The traditional food and restaurants are an important part of the itinerary of every passionate traveler. Bulgaria is not an exception. Bulgarian traditions in cooking are very diverse because of the geographical factors like climatе conditions that are suitable for many vegetables, fruits, herbs and spices. Except the great variety of local Bulgarian dishes, Bulgarian cuisine shares a great variety of dishes with Persian, Turkish, and Greek cuisine. Bulgarian dishes are full of flavor, very delicious and like nothing you have ever tasted. Bulgaria is also the native country of the yogurt – here we call it “kiselo mliako”.
We will not pass through the whole variety of dishes, but just to have some idea of you will get, here are some honorable mentions:
- Banitsa— breakfast pastry of eggs, white cheese, and yogurt between phyllolayersGyuvech- spicy vegetable stew, cooked in a clay pot
- Tarator – cold soup of cucumbers, garlic, yogurt and dill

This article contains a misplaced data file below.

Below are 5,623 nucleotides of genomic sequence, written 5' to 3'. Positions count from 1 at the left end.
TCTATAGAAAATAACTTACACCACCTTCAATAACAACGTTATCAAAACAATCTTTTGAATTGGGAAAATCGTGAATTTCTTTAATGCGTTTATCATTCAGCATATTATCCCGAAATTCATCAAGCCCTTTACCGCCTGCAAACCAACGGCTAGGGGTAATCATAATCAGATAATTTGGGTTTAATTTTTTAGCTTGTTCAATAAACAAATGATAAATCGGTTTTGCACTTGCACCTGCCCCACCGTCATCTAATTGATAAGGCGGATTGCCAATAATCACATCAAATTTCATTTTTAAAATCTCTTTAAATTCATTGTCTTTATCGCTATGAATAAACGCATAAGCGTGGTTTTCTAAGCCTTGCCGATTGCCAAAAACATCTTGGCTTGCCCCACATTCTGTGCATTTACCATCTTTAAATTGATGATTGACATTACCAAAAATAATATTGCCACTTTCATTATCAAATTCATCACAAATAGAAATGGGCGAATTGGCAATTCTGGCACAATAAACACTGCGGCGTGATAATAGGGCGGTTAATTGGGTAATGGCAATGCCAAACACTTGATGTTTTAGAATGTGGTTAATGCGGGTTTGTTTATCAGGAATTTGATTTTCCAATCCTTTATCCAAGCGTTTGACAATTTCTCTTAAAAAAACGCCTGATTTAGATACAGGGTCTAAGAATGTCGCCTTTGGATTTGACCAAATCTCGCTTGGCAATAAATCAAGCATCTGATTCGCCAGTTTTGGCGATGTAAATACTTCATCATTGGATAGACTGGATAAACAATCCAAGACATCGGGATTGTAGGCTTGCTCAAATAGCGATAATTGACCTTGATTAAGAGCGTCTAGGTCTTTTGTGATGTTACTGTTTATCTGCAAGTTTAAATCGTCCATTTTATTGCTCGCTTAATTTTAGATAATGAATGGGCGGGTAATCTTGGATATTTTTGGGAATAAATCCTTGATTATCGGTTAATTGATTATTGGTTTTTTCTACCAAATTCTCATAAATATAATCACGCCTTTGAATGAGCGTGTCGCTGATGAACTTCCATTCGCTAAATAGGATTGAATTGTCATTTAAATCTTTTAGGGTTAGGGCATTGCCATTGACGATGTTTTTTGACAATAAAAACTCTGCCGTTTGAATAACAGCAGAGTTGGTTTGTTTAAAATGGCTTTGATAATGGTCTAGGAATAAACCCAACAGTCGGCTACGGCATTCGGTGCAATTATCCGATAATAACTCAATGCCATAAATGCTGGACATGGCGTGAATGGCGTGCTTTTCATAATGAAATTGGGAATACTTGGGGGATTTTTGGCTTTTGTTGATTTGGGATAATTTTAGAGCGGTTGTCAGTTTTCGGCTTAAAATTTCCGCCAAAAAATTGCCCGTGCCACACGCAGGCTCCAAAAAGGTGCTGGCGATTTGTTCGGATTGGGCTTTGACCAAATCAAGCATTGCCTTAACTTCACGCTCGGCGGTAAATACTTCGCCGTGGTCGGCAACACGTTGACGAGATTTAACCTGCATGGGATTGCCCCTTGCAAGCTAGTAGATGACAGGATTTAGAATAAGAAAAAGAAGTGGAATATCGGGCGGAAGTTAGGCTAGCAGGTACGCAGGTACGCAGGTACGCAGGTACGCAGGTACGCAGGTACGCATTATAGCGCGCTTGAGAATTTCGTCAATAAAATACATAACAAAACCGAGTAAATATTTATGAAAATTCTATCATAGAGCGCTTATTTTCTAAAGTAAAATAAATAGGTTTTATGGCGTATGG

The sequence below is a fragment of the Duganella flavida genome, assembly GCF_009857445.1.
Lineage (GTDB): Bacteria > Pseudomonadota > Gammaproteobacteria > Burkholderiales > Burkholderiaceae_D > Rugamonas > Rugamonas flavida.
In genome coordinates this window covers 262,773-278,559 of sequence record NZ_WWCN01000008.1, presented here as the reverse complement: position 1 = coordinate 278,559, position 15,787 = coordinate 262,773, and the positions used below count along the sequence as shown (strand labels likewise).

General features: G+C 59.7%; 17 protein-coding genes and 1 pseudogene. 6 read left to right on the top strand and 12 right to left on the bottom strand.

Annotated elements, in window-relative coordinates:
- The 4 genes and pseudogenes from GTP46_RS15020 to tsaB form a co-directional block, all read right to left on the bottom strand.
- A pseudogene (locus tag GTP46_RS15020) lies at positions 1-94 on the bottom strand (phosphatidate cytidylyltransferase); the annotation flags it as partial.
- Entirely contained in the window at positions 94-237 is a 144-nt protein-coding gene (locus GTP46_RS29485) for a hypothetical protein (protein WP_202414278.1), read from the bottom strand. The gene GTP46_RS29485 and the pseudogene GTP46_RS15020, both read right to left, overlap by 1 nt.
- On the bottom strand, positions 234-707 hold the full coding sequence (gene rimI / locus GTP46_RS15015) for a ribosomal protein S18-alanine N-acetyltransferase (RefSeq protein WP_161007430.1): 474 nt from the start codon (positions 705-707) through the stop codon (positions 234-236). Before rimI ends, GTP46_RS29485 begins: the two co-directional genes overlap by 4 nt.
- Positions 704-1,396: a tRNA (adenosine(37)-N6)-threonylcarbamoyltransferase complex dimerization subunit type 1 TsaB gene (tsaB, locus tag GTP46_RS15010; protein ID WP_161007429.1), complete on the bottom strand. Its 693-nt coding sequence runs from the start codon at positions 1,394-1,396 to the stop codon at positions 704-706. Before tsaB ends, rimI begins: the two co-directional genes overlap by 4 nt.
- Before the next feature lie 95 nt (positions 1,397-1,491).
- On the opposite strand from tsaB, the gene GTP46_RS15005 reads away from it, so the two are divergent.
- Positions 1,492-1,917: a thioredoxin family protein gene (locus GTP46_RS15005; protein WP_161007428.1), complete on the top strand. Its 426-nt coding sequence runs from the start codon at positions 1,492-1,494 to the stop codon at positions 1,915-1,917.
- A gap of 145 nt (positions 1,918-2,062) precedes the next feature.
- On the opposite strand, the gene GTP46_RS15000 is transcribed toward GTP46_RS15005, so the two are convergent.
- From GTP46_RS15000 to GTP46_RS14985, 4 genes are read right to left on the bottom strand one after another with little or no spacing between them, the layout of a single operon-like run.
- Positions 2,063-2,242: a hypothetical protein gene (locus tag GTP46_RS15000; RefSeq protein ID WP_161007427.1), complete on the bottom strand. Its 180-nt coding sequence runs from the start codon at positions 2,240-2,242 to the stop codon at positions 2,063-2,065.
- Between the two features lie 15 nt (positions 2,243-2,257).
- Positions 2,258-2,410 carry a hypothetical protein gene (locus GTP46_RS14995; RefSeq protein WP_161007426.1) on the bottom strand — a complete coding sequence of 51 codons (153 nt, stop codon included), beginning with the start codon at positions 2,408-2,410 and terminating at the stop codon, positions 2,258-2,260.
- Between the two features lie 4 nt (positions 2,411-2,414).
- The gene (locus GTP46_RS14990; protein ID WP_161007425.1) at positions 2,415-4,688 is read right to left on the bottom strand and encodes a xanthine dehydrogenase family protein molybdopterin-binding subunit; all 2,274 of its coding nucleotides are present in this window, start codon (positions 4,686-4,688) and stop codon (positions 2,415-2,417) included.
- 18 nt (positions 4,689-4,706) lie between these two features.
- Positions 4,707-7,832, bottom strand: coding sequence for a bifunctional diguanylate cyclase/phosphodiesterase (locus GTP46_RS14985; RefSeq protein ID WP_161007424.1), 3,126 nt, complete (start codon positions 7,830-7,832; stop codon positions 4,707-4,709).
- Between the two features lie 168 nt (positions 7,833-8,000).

- Shkembe chorba- spicy soup made of tripe with garlic, vinegar and chili, reputed in Bulgaria to be a “hangover cure”
- Bob Chorba— hot bean soup
- Shopska salad – a common salad of chopped cucumbers, onions, peppers, and tomatoes with white cheese
In every traditional restaurant you will get delicious Bulgarian traditional food, but in Sofia there are few restaurants offering excellent cuisine, good atmosphere and entertainment program with traditional Bulgarian folklore dances. But one thing that is unique and is specific for Bulgaria – this is the dance over burning coals, also known as “Nestinari dance”. The dance is ancient pagan ritual in which performers are dancing barefoot over burning coals. It is common for the Strandja region in Bulgaria and is also known in some parts of Northern Greece. It is listed on the UNESCO World Heritage List.
To complete the experience you can take a picture with a traditional costume, representing the rich folkloric culture of our nation and learn a traditional Bulgarian dance called “horo”.